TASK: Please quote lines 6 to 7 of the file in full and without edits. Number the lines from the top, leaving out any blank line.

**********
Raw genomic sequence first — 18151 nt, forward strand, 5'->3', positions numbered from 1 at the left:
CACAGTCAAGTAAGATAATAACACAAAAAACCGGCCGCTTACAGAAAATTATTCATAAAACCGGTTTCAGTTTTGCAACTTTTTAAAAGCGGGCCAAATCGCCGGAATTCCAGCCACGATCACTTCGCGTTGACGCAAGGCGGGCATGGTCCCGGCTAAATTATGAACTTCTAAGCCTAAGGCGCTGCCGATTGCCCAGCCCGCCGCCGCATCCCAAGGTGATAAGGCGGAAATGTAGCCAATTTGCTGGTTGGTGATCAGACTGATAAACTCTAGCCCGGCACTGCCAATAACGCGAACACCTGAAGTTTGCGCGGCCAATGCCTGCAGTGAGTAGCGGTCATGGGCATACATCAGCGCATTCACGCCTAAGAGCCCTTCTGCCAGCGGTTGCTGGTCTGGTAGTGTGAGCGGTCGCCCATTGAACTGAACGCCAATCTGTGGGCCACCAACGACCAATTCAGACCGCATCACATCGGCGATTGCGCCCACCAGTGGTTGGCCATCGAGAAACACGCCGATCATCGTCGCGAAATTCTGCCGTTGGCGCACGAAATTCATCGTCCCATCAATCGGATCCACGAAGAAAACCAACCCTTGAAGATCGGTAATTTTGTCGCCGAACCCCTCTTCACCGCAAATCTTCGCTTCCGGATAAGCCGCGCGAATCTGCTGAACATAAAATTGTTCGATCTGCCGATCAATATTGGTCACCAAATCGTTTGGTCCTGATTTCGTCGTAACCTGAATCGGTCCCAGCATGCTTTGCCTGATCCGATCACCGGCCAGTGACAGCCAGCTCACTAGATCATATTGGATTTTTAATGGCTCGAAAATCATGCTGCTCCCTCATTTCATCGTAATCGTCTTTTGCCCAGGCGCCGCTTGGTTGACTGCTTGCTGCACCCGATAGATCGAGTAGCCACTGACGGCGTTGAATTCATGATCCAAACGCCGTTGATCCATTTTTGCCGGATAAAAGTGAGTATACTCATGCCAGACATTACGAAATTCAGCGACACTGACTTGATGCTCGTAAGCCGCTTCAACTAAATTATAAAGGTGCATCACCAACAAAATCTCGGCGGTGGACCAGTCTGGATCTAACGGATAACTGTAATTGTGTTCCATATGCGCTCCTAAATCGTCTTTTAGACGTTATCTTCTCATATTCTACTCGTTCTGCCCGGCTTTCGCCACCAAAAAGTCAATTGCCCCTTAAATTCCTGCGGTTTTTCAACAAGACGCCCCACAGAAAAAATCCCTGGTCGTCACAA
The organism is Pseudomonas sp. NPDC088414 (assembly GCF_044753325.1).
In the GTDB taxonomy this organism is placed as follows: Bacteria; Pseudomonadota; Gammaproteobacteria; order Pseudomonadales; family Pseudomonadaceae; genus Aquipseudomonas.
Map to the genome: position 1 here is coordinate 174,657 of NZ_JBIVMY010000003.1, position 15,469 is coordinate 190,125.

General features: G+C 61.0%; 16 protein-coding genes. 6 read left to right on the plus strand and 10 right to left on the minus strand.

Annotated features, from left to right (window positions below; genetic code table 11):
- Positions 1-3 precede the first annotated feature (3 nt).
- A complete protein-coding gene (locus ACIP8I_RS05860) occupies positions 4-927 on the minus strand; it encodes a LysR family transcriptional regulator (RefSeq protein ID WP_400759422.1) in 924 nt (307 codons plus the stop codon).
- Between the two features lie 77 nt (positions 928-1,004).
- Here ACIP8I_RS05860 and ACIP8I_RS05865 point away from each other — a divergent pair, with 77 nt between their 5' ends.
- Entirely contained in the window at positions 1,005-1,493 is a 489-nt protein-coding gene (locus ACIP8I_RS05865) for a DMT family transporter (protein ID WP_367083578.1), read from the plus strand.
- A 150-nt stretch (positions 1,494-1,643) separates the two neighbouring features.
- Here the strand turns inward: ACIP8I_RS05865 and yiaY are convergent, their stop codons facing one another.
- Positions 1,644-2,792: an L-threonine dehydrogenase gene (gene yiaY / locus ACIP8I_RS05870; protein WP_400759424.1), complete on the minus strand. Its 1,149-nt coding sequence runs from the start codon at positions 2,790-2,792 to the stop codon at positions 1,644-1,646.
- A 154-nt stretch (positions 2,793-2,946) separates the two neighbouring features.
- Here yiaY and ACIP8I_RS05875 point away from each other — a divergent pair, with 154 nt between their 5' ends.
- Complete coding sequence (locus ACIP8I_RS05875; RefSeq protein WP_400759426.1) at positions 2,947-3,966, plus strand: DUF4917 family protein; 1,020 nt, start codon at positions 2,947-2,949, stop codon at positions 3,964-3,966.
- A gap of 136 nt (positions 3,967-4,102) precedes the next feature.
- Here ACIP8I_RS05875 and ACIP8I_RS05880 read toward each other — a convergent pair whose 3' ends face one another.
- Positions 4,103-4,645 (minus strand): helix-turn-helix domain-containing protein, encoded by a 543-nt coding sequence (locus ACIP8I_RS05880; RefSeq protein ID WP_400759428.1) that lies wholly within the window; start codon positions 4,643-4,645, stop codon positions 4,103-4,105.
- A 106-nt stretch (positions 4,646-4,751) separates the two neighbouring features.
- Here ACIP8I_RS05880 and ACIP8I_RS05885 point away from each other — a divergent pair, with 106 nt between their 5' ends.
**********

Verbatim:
General features: G+C 61.0%; 16 protein-coding genes. 6 read left to right on the plus strand and 10 right to left on the minus strand.

Annotated features, from left to right (window positions below; genetic code table 11):